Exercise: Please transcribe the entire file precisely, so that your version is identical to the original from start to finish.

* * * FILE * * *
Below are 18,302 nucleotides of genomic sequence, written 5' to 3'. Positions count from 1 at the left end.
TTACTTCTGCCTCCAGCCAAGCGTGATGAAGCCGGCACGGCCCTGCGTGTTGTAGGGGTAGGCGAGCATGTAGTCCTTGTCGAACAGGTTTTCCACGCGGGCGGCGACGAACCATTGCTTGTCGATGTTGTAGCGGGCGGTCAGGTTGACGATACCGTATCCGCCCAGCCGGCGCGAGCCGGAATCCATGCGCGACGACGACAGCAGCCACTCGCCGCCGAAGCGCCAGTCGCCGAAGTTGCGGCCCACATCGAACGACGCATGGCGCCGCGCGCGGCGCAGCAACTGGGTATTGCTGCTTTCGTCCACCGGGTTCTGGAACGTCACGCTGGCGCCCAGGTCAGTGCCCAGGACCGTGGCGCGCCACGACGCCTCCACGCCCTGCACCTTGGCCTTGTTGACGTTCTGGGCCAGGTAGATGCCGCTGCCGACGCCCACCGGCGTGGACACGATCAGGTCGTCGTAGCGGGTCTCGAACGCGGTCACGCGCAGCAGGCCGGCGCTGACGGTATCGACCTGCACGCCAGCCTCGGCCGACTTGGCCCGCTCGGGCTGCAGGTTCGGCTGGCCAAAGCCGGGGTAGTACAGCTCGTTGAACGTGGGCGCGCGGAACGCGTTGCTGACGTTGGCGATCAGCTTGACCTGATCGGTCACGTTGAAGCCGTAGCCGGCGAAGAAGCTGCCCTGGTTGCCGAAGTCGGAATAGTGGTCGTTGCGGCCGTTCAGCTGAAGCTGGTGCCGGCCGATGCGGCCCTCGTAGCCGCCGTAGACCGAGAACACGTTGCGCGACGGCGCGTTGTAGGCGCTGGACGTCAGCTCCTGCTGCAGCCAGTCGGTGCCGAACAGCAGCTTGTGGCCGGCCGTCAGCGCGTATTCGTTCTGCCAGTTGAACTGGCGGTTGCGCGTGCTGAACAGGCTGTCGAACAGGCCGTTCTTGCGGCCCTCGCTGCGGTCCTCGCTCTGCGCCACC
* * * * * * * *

Below are 18,302 nucleotides of genomic sequence, written 5' to 3'. Positions count from 1 at the left end.
TTACTTCTGCCTCCAGCCAAGCGTGATGAAGCCGGCACGGCCCTGCGTGTTGTAGGGGTAGGCGAGCATGTAGTCCTTGTCGAACAGGTTTTCCACGCGGGCGGCGACGAACCATTGCTTGTCGATGTTGTAGCGGGCGGTCAGGTTGACGATACCGTATCCGCCCAGCCGGCGCGAGCCGGAATCCATGCGCGACGACGACAGCAGCCACTCGCCGCCGAAGCGCCAGTCGCCGAAGTTGCGGCCCACATCGAACGACGCATGGCGCCGCGCGCGGCGCAGCAACTGGGTATTGCTGCTTTCGTCCACCGGGTTCTGGAACGTCACGCTGGCGCCCAGGTCAGTGCCCAGGACCGTGGCGCGCCACGACGCCTCCACGCCCTGCACCTTGGCCTTGTTGACGTTCTGGGCCAGGTAGATGCCGCTGCCGACGCCCACCGGCGTGGACACGATCAGGTCGTCGTAGCGGGTCTCGAACGCGGTCACGCGCAGCAGGCCGGCGCTGACGGTATCGACCTGCACGCCAGCCTCGGCCGACTTGGCCCGCTCGGGCTGCAGGTTCGGCTGGCCAAAGCCGGGGTAGTACAGCTCGTTGAACGTGGGCGCGCGGAACGCGTTGCTGACGTTGGCGATCAGCTTGACCTGATCGGTCACGTTGAAGCCGTAGCCGGCGAAGAAGCTGCCCTGGTTGCCGAAGTCGGAATAGTGGTCGTTGCGGCCGTTCAGCTGAAGCTGGTGCCGGCCGATGCGGCCCTCGTAGCCGCCGTAGACCGAGAACACGTTGCGCGACGGCGCGTTGTAGGCGCTGGACGTCAGCTCCTGCTGCAGCCAGTCGGTGCCGAACAGCAGCTTGTGGCCGGCCGTCAGCGCGTATTCGTTCTGCCAGTTGAACTGGCGGTTGCGCGTGCTGAACAGGCTGTCGAACAGGCCGTTCTTGCGGCCCTCGCTGCGGTCCTCGCTCTGCGCCACC